Many of us — and probably all lawyers — fantasize about being elevated to the bench, wearing the black robes, getting called “your honor” and imparting our tough but wise decisions to cowering plaintiffs, defendants and counsel.
But it ain’t all that, if we’re to believe veteran Cook County Circuit Judge Sheryl Pethers.
Unless you’ve got the clout to get a prestigious courtroom assignment, Pethers says, being a judge in this county is “demoralizing” and often leaves you “bored out of your mind.”
In an email last month titled “Hanging Up the Robe,” Pethers announced her plan to retire at the end of her term in December and said she’ll leave the $187,000-a-year job with few regrets.
The email reads a bit like a law-and-order version of chef Anthony Bourdain’s “Kitchen Confidential,” with accusations that unnamed colleagues in the Cook County judiciary are often mailing it in.
Sure, there are “real upsides” to being a judge here, Pethers says.
“Good pay, great benefits, lots of vacation,” wrote Pethers, 58.
She says she also enjoyed working with some of her fellow judges, resolving disputes and explaining the legal system to non-lawyers who file cases without an attorney.
But Pethers found it particularly depressing that “there are judges who regularly don’t even come to work, but get to choose their courtrooms,” according to the email sent to friends and colleagues.
Pethers came to realize she never had a shot at presiding over a courtroom in the Law Division. She worked almost her entire career as an attorney in the Law Division and aspired to sit in judgment there, she says.
“For years, I have watched folks elected long after me get assignments I wanted,” says Pethers, who became the county’s first openly lesbian judge when she was elected in 2004. “Some of them, although not on the bench as long as me, were at least as qualified for the positions. Others, not so much.”
Pethers clearly blames her failure to enjoy upward career mobility on a lack of political influence: “Being ‘nobody who nobody sent’ doesn’t cut it. And because of that, qualification and experience don’t either.”
She doesn’t name any of the allegedly better-clouted colleagues who were promoted unfairly over her. But Pethers put the blame for the situation squarely on longtime Chief Judge Timothy Evans.
“He never once returned my calls,” Pethers says. “When I complained a bit about that, his assistant told me to write him and tell him what assignment I would like, and then she’d set up a meeting. I wrote. Never heard a word. Called to set up a meeting. Never got a call back.”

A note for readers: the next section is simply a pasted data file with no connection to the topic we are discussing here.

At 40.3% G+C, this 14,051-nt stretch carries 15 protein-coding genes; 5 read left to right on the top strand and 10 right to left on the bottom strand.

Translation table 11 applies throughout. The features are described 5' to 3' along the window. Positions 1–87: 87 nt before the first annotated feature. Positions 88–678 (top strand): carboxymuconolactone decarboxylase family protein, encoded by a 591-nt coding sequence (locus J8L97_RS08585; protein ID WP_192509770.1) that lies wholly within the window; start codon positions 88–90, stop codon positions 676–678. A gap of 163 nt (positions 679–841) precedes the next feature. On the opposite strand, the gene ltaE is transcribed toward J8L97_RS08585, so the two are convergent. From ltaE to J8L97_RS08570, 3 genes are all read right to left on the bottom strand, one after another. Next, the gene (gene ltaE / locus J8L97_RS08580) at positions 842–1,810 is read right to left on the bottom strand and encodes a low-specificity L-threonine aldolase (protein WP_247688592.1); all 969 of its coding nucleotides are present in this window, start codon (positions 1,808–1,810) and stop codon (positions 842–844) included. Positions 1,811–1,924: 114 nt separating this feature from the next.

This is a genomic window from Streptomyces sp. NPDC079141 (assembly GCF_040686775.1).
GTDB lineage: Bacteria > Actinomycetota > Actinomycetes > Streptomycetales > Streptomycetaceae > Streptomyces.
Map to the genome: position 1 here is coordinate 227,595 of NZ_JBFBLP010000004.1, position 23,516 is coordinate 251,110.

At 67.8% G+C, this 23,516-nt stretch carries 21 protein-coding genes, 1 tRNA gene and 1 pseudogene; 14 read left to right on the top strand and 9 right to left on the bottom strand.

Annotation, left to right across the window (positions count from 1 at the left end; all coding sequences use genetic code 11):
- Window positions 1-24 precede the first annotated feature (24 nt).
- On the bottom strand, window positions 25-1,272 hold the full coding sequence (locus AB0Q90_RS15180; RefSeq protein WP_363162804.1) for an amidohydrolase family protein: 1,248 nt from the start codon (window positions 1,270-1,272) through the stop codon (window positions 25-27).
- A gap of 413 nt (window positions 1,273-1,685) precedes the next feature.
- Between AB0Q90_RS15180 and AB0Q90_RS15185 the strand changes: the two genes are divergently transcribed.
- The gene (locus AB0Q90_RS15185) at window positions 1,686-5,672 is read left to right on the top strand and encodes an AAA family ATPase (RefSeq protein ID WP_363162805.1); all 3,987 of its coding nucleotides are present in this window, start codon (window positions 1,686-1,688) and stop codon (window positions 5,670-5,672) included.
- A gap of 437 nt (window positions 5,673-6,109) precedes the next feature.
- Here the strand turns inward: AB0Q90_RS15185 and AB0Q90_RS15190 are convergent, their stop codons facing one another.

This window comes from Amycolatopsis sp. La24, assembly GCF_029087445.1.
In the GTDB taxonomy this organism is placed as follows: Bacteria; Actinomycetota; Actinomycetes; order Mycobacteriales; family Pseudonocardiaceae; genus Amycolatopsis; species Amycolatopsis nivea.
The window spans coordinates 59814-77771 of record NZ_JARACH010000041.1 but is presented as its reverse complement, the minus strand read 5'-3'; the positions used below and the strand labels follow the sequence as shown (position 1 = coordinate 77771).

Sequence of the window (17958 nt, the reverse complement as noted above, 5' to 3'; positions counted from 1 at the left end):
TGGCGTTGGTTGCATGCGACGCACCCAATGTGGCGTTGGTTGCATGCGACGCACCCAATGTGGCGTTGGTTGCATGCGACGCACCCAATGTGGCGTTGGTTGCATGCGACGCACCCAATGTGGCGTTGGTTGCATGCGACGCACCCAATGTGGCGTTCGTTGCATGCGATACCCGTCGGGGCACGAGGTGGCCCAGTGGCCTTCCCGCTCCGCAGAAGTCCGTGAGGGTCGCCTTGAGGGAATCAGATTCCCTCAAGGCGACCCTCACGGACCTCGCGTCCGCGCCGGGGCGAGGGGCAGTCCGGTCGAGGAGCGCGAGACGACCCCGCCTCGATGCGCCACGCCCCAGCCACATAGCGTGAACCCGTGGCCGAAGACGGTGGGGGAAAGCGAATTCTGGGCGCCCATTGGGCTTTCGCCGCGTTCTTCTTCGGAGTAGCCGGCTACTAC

In a statement Tuesday, Evans — who’s facing a rare challenge to his own job, from alderman-turned-judge Thomas Allen — said Pethers expressed interest in a Law Division vacancy in 2011 but her supervisor later “indicated she was no longer interested.”
Evans also said he was “surprised and disappointed” to learn of Pethers’ views of her time on the bench.
“I believe there is always honor and gratification in service as a judge,” he said. “No matter how minor or major a case may seem to be, each litigant regards his or her case as the most important thing in the world and each deserves to be treated accordingly.”
His statement did not address Pethers’ allegation about judges playing hooky.
Pethers did not return calls seeking comment.
Her email blast, though, vividly told what it’s like to lord over a local legal backwater.
What little challenging work she’s been given, Pethers writes, “takes all of about 2-3 hours a day” and is on her docket only every other week.
The rest apparently is a distasteful snore: “I have spent 12 years throwing people out of their homes in evictions, placing judgments against poor people who cannot pay their credit card and student loan debts and dealing with lousy insurance companies in fender-bender car accident cases. And the occasional breach of contract, slip and fall or dog bite.”
Now, she sees she had been “so naïve” when striving for a judgeship.
“A well-known ‘mover and shaker’ told me when I was campaigning that, if I thought an election was political, ‘Wait until you’re a judge — there’s no place in Chicago more political than that,'” Pethers says. “I didn’t understand that then, but I sure do now.”
Statement From Chief Judge Timothy C